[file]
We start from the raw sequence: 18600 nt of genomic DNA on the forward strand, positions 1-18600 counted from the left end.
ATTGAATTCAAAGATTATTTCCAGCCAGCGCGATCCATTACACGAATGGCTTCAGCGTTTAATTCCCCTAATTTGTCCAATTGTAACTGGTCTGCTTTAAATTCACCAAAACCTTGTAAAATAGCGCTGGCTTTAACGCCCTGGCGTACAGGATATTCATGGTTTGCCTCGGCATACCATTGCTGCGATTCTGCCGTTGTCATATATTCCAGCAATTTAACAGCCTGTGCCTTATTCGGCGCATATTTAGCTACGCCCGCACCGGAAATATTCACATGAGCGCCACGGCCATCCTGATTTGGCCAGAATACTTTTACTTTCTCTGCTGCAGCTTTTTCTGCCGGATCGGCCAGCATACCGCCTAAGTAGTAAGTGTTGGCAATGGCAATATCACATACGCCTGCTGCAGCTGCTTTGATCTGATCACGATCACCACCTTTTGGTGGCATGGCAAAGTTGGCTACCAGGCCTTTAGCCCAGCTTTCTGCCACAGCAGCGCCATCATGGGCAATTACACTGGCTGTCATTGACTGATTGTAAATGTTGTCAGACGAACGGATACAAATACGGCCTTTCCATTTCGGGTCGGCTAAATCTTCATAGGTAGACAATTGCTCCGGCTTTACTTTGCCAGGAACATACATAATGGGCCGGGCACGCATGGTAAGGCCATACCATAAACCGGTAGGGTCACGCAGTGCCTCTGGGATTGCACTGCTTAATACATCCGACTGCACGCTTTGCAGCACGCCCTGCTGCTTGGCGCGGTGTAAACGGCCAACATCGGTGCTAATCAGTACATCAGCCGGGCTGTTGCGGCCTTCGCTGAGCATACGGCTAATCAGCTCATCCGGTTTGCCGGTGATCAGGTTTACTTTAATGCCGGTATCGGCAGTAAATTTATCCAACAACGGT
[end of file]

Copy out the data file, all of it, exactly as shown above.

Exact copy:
We start from the raw sequence: 18600 nt of genomic DNA on the forward strand, positions 1-18600 counted from the left end.
ATTGAATTCAAAGATTATTTCCAGCCAGCGCGATCCATTACACGAATGGCTTCAGCGTTTAATTCCCCTAATTTGTCCAATTGTAACTGGTCTGCTTTAAATTCACCAAAACCTTGTAAAATAGCGCTGGCTTTAACGCCCTGGCGTACAGGATATTCATGGTTTGCCTCGGCATACCATTGCTGCGATTCTGCCGTTGTCATATATTCCAGCAATTTAACAGCCTGTGCCTTATTCGGCGCATATTTAGCTACGCCCGCACCGGAAATATTCACATGAGCGCCACGGCCATCCTGATTTGGCCAGAATACTTTTACTTTCTCTGCTGCAGCTTTTTCTGCCGGATCGGCCAGCATACCGCCTAAGTAGTAAGTGTTGGCAATGGCAATATCACATACGCCTGCTGCAGCTGCTTTGATCTGATCACGATCACCACCTTTTGGTGGCATGGCAAAGTTGGCTACCAGGCCTTTAGCCCAGCTTTCTGCCACAGCAGCGCCATCATGGGCAATTACACTGGCTGTCATTGACTGATTGTAAATGTTGTCAGACGAACGGATACAAATACGGCCTTTCCATTTCGGGTCGGCTAAATCTTCATAGGTAGACAATTGCTCCGGCTTTACTTTGCCAGGAACATACATAATGGGCCGGGCACGCATGGTAAGGCCATACCATAAACCGGTAGGGTCACGCAGTGCCTCTGGGATTGCACTGCTTAATACATCCGACTGCACGCTTTGCAGCACGCCCTGCTGCTTGGCGCGGTGTAAACGGCCAACATCGGTGCTAATCAGTACATCAGCCGGGCTGTTGCGGCCTTCGCTGAGCATACGGCTAATCAGCTCATCCGGTTTGCCGGTGATCAGGTTTACTTTAATGCCGGTATCGGCAGTAAATTTATCCAACAACGGT